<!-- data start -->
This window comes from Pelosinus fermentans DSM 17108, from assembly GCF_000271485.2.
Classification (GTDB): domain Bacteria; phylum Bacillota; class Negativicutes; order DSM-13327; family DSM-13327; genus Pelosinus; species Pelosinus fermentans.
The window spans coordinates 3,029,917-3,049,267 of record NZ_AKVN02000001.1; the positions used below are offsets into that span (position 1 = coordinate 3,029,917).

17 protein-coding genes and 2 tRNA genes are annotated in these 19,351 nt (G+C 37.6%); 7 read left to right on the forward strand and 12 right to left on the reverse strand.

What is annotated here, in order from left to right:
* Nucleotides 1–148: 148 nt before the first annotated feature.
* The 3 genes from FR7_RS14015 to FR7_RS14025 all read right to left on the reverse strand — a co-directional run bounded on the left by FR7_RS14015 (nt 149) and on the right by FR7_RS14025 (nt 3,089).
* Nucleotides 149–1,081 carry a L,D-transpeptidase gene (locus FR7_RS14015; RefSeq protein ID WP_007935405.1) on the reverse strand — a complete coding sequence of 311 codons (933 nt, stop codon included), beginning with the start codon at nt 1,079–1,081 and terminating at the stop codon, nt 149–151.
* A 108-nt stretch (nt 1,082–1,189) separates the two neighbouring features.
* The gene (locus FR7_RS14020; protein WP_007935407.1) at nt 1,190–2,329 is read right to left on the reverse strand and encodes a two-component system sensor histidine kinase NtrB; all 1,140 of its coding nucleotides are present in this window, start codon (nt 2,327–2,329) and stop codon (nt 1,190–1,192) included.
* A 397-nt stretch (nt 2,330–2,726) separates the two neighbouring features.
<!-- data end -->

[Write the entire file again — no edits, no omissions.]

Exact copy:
This window comes from Pelosinus fermentans DSM 17108, from assembly GCF_000271485.2.
Classification (GTDB): domain Bacteria; phylum Bacillota; class Negativicutes; order DSM-13327; family DSM-13327; genus Pelosinus; species Pelosinus fermentans.
The window spans coordinates 3,029,917-3,049,267 of record NZ_AKVN02000001.1; the positions used below are offsets into that span (position 1 = coordinate 3,029,917).

17 protein-coding genes and 2 tRNA genes are annotated in these 19,351 nt (G+C 37.6%); 7 read left to right on the forward strand and 12 right to left on the reverse strand.

What is annotated here, in order from left to right:
* Nucleotides 1–148: 148 nt before the first annotated feature.
* The 3 genes from FR7_RS14015 to FR7_RS14025 all read right to left on the reverse strand — a co-directional run bounded on the left by FR7_RS14015 (nt 149) and on the right by FR7_RS14025 (nt 3,089).
* Nucleotides 149–1,081 carry a L,D-transpeptidase gene (locus FR7_RS14015; RefSeq protein ID WP_007935405.1) on the reverse strand — a complete coding sequence of 311 codons (933 nt, stop codon included), beginning with the start codon at nt 1,079–1,081 and terminating at the stop codon, nt 149–151.
* A 108-nt stretch (nt 1,082–1,189) separates the two neighbouring features.
* The gene (locus FR7_RS14020; protein WP_007935407.1) at nt 1,190–2,329 is read right to left on the reverse strand and encodes a two-component system sensor histidine kinase NtrB; all 1,140 of its coding nucleotides are present in this window, start codon (nt 2,327–2,329) and stop codon (nt 1,190–1,192) included.
* A 397-nt stretch (nt 2,330–2,726) separates the two neighbouring features.